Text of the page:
Now let's talk about the speaker level outputs. There are 11 of them! Seven channels, eleven outputs. Confused? Don't be, the point is that you can connect up to 11 satellites to the DTR-50.1. Then you can select up to 7 of those that you want to be active using the SP Layout button. You can also choose to bi-amp your main channels using the surround back binding posts in addition to the L/R posts. The speaker outputs are very solid binding posts that will accept banana plugs, pins or bare wire.
The Integra DTR-50.1 rear panel also has a Sirius radio input, IR ins and outs, 3 separate 12V trigger outs, an Ethernet input and a bi-directional RS 232 port. The Ethernet connection allows streaming of files from a server, network or Internet radio. The Integra includes several popular Internet radio services: Pandora, Rhapsody, SIRIUS internet Radio, and vTuner. This is from the press release, "[the DTR-50.1 is] compatible with Windows 7 and [is] certified with DLNA (Digital Living Network Alliance) version 1.5, ensuring optimal compatibility with other network-enabled equipment throughout the home. Finally, [the DTR-50.1] receiver also includes USB connectivity, further increasing the streaming audio options from either personal computers or USB-enabled portable devices."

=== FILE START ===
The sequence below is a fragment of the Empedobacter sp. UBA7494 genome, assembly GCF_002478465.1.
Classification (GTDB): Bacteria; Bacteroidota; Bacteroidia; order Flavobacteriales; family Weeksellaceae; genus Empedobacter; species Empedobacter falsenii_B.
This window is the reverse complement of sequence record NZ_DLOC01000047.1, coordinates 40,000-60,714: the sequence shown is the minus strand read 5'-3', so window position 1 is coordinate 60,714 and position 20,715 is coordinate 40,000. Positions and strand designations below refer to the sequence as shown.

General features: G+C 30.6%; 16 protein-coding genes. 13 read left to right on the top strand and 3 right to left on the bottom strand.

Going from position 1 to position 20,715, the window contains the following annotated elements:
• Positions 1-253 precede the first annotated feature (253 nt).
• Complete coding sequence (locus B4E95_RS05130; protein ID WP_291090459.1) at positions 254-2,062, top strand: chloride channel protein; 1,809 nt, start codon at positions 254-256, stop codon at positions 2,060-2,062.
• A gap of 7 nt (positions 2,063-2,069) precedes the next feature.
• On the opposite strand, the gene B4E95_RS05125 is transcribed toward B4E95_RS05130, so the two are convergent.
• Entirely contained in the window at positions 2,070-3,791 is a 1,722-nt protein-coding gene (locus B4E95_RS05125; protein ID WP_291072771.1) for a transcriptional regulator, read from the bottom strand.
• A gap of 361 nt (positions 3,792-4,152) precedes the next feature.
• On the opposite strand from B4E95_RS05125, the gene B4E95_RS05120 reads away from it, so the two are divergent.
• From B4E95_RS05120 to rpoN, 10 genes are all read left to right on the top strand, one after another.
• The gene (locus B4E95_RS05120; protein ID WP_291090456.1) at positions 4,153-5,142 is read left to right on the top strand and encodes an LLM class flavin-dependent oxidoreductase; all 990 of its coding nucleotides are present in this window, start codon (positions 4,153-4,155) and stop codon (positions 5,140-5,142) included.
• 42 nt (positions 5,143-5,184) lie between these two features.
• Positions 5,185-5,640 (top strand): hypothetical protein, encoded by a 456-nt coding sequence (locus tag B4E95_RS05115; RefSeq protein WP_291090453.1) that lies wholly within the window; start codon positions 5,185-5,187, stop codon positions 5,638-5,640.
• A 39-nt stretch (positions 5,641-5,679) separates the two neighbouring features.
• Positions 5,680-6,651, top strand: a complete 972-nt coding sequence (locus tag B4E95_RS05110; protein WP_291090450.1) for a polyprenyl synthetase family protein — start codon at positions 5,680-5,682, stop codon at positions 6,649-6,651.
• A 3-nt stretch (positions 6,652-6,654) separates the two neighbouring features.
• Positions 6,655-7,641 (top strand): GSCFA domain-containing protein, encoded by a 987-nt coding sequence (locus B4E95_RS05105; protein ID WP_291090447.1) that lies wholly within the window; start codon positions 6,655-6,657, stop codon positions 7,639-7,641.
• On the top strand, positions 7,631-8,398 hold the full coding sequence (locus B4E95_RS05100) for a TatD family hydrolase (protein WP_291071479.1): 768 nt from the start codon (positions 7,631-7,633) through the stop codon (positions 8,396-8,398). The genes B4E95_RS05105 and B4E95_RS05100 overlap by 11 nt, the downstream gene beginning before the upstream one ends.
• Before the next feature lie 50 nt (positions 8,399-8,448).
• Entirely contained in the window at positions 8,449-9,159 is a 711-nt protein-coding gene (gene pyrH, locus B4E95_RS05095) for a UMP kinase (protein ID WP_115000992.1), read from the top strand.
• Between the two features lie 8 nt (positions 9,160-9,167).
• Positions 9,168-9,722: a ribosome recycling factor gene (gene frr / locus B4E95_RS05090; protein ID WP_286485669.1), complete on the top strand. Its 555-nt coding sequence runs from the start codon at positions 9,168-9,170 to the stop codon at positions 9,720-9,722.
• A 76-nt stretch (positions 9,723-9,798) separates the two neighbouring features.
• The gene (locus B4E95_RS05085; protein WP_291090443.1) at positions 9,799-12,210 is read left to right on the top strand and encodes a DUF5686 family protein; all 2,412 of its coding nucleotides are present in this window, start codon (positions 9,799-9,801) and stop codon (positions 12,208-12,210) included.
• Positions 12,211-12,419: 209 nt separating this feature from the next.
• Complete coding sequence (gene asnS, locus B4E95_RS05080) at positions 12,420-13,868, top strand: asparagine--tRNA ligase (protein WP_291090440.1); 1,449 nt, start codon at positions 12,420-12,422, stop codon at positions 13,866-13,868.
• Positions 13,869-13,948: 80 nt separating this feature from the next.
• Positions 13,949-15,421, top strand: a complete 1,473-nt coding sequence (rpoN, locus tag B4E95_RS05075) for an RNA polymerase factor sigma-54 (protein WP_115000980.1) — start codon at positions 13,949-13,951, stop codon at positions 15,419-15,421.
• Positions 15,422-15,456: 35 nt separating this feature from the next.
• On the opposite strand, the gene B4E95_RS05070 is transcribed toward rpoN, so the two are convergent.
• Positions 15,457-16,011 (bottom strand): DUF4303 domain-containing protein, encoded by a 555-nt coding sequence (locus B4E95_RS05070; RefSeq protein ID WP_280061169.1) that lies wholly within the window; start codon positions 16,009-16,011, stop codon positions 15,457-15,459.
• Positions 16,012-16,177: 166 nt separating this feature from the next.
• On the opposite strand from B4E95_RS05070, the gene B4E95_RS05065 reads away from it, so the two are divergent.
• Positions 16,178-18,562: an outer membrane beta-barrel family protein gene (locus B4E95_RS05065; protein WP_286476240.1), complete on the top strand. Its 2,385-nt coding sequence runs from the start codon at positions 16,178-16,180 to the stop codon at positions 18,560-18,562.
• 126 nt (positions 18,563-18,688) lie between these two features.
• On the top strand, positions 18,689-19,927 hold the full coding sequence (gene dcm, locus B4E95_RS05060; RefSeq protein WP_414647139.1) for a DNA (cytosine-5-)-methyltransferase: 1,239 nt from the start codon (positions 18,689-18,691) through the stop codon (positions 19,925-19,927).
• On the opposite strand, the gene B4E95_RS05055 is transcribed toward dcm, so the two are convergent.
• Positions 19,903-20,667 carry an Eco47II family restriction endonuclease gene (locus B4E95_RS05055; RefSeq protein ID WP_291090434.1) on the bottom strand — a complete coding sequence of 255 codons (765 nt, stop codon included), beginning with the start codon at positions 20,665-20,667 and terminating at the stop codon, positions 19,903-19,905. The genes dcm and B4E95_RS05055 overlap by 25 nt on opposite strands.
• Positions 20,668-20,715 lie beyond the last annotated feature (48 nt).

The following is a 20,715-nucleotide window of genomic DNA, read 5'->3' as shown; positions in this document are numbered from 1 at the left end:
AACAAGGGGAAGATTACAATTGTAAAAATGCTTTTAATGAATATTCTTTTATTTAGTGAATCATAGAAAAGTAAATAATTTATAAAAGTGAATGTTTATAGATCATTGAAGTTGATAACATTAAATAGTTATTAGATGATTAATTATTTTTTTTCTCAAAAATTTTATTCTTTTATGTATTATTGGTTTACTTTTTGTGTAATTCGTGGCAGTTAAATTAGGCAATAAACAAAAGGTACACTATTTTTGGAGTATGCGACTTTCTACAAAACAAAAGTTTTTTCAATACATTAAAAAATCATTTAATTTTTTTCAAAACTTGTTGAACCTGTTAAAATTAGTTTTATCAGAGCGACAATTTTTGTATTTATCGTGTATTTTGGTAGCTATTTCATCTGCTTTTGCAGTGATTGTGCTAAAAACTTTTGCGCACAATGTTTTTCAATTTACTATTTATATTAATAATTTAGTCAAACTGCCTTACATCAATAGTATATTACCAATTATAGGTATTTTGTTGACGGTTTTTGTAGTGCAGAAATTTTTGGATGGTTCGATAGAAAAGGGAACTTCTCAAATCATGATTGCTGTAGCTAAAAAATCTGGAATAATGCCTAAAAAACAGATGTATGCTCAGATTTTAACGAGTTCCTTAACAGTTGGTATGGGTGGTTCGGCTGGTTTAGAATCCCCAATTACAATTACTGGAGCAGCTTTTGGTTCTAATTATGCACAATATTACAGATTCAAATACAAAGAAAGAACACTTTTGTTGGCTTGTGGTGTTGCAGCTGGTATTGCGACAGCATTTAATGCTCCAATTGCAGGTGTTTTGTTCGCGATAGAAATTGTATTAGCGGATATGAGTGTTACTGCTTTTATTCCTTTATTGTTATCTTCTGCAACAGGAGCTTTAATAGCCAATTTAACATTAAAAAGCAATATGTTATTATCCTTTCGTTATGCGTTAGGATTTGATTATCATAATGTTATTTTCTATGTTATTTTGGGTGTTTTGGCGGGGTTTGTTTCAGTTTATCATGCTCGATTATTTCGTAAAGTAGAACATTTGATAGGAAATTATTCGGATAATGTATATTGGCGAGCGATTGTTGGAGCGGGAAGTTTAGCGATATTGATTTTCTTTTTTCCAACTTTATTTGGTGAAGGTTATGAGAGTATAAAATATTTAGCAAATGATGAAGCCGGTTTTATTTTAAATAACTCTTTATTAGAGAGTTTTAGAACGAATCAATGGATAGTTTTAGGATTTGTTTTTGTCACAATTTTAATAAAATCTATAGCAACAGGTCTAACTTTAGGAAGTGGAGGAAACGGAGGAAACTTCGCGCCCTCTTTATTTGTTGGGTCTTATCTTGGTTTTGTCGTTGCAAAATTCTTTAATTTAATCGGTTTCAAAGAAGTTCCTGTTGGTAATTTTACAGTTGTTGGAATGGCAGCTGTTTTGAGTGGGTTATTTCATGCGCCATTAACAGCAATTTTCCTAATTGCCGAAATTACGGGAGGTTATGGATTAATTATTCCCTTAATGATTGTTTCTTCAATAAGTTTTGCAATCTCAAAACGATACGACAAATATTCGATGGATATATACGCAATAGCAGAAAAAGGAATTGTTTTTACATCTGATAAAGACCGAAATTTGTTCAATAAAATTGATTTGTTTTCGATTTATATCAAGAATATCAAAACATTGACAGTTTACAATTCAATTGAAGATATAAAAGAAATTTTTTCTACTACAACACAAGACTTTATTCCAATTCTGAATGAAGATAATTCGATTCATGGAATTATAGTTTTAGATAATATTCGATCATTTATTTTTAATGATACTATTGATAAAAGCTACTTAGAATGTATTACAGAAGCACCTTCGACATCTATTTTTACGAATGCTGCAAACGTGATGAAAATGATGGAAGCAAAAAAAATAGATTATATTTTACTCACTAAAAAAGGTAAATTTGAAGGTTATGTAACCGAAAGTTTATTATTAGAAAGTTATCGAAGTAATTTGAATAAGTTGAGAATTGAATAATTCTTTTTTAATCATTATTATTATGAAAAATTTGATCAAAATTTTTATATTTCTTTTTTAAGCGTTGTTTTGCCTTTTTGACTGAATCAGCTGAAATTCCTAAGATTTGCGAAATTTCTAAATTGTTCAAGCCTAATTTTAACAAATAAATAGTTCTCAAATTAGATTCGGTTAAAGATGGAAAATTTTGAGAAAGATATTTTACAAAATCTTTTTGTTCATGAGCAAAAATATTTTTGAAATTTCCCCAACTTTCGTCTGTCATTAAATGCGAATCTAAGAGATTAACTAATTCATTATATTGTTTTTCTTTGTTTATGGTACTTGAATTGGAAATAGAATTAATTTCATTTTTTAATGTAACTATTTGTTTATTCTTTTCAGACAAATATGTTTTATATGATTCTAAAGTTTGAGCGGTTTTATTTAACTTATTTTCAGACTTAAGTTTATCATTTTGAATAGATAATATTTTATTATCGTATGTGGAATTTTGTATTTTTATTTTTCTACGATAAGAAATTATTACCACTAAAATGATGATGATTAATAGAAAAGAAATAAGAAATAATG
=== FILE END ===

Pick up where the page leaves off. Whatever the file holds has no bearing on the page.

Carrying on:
The DTR-50.1 has a Universal Port that can be used to connect an optional iPod dock (UP-A1) and/or an optional HD-Radio dock (UP-HT1). Yes, I said and/or because the two docks can be daisy chained as the UP-HT1 has a Universal Port input of its own.
The fully backlit remote control is a new design that I actually do not like as much as the former generation of Integra remotes. The older remote had a button on the side to turn on the backlighting. This button was easy to find in the dark. The new remote does not have this button. Also, the older remote had larger buttons and the print on them was much easier to read. But the newer remote is smaller and lighter. So the newer remote fit in my hand more comfortably. One major upgrade for the DTR-50.1's remote is that it is bi-directional. This means that you can program the remote to control other equipment through the DTR-50.1's GUI. That's a nice feature!
The Integra DTR-50.1 employs the ubiquitous Audyssey MultEQ set up and room compensation software. I ran the setup routine for four seating positions and felt that the results were very good. I ran the routine several times as I had a total of three different speaker systems in my lineup throughout the review period. Pretty much every time I ran the Audyssey setup routine on the Integra, I was very satisfied with the results. So I did almost all of my listening with the Audyssey equalizer settings engaged.